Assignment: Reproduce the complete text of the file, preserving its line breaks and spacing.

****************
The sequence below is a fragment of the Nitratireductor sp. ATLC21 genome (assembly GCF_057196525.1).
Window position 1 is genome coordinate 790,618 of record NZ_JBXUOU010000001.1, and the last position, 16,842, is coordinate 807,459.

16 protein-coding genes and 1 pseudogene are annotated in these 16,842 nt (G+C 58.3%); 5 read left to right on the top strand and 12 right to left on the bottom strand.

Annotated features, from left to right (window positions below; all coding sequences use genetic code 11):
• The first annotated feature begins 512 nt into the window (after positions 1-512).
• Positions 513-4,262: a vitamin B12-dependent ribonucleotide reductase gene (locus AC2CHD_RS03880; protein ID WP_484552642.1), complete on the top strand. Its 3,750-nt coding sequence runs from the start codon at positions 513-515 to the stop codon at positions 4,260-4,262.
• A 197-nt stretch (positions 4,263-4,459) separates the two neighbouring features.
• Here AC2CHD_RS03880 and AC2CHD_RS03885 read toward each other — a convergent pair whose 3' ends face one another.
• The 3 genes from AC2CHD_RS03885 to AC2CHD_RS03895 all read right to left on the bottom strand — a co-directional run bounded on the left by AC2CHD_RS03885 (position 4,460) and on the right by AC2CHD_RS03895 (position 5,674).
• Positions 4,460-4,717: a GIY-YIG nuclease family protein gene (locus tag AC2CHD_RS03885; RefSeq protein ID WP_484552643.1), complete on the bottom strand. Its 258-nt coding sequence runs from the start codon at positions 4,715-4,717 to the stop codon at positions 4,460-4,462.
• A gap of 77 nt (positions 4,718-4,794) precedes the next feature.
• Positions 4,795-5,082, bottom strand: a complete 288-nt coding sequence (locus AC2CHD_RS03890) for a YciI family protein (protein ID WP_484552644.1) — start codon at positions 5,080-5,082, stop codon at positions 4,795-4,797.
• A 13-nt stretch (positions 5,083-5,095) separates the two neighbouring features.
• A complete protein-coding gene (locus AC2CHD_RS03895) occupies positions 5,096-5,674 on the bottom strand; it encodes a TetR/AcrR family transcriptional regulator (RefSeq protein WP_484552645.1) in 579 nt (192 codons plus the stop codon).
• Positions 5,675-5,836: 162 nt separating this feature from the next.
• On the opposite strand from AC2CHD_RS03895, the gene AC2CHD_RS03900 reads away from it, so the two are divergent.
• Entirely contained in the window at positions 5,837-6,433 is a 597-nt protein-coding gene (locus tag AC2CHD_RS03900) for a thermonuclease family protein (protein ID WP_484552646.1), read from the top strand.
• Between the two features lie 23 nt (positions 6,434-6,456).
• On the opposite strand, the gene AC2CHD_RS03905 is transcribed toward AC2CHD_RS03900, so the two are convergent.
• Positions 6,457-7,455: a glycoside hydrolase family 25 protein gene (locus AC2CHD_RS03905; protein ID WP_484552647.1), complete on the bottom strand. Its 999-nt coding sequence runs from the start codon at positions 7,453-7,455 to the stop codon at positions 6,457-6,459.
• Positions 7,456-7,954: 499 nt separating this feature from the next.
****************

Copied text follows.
The sequence below is a fragment of the Nitratireductor sp. ATLC21 genome (assembly GCF_057196525.1).
Window position 1 is genome coordinate 790,618 of record NZ_JBXUOU010000001.1, and the last position, 16,842, is coordinate 807,459.

16 protein-coding genes and 1 pseudogene are annotated in these 16,842 nt (G+C 58.3%); 5 read left to right on the top strand and 12 right to left on the bottom strand.

Annotated features, from left to right (window positions below; all coding sequences use genetic code 11):
• The first annotated feature begins 512 nt into the window (after positions 1-512).
• Positions 513-4,262: a vitamin B12-dependent ribonucleotide reductase gene (locus AC2CHD_RS03880; protein ID WP_484552642.1), complete on the top strand. Its 3,750-nt coding sequence runs from the start codon at positions 513-515 to the stop codon at positions 4,260-4,262.
• A 197-nt stretch (positions 4,263-4,459) separates the two neighbouring features.
• Here AC2CHD_RS03880 and AC2CHD_RS03885 read toward each other — a convergent pair whose 3' ends face one another.
• The 3 genes from AC2CHD_RS03885 to AC2CHD_RS03895 all read right to left on the bottom strand — a co-directional run bounded on the left by AC2CHD_RS03885 (position 4,460) and on the right by AC2CHD_RS03895 (position 5,674).
• Positions 4,460-4,717: a GIY-YIG nuclease family protein gene (locus tag AC2CHD_RS03885; RefSeq protein ID WP_484552643.1), complete on the bottom strand. Its 258-nt coding sequence runs from the start codon at positions 4,715-4,717 to the stop codon at positions 4,460-4,462.
• A gap of 77 nt (positions 4,718-4,794) precedes the next feature.
• Positions 4,795-5,082, bottom strand: a complete 288-nt coding sequence (locus AC2CHD_RS03890) for a YciI family protein (protein ID WP_484552644.1) — start codon at positions 5,080-5,082, stop codon at positions 4,795-4,797.
• A 13-nt stretch (positions 5,083-5,095) separates the two neighbouring features.
• A complete protein-coding gene (locus AC2CHD_RS03895) occupies positions 5,096-5,674 on the bottom strand; it encodes a TetR/AcrR family transcriptional regulator (RefSeq protein WP_484552645.1) in 579 nt (192 codons plus the stop codon).
• Positions 5,675-5,836: 162 nt separating this feature from the next.
• On the opposite strand from AC2CHD_RS03895, the gene AC2CHD_RS03900 reads away from it, so the two are divergent.
• Entirely contained in the window at positions 5,837-6,433 is a 597-nt protein-coding gene (locus tag AC2CHD_RS03900) for a thermonuclease family protein (protein ID WP_484552646.1), read from the top strand.
• Between the two features lie 23 nt (positions 6,434-6,456).
• On the opposite strand, the gene AC2CHD_RS03905 is transcribed toward AC2CHD_RS03900, so the two are convergent.
• Positions 6,457-7,455: a glycoside hydrolase family 25 protein gene (locus AC2CHD_RS03905; protein ID WP_484552647.1), complete on the bottom strand. Its 999-nt coding sequence runs from the start codon at positions 7,453-7,455 to the stop codon at positions 6,457-6,459.
• Positions 7,456-7,954: 499 nt separating this feature from the next.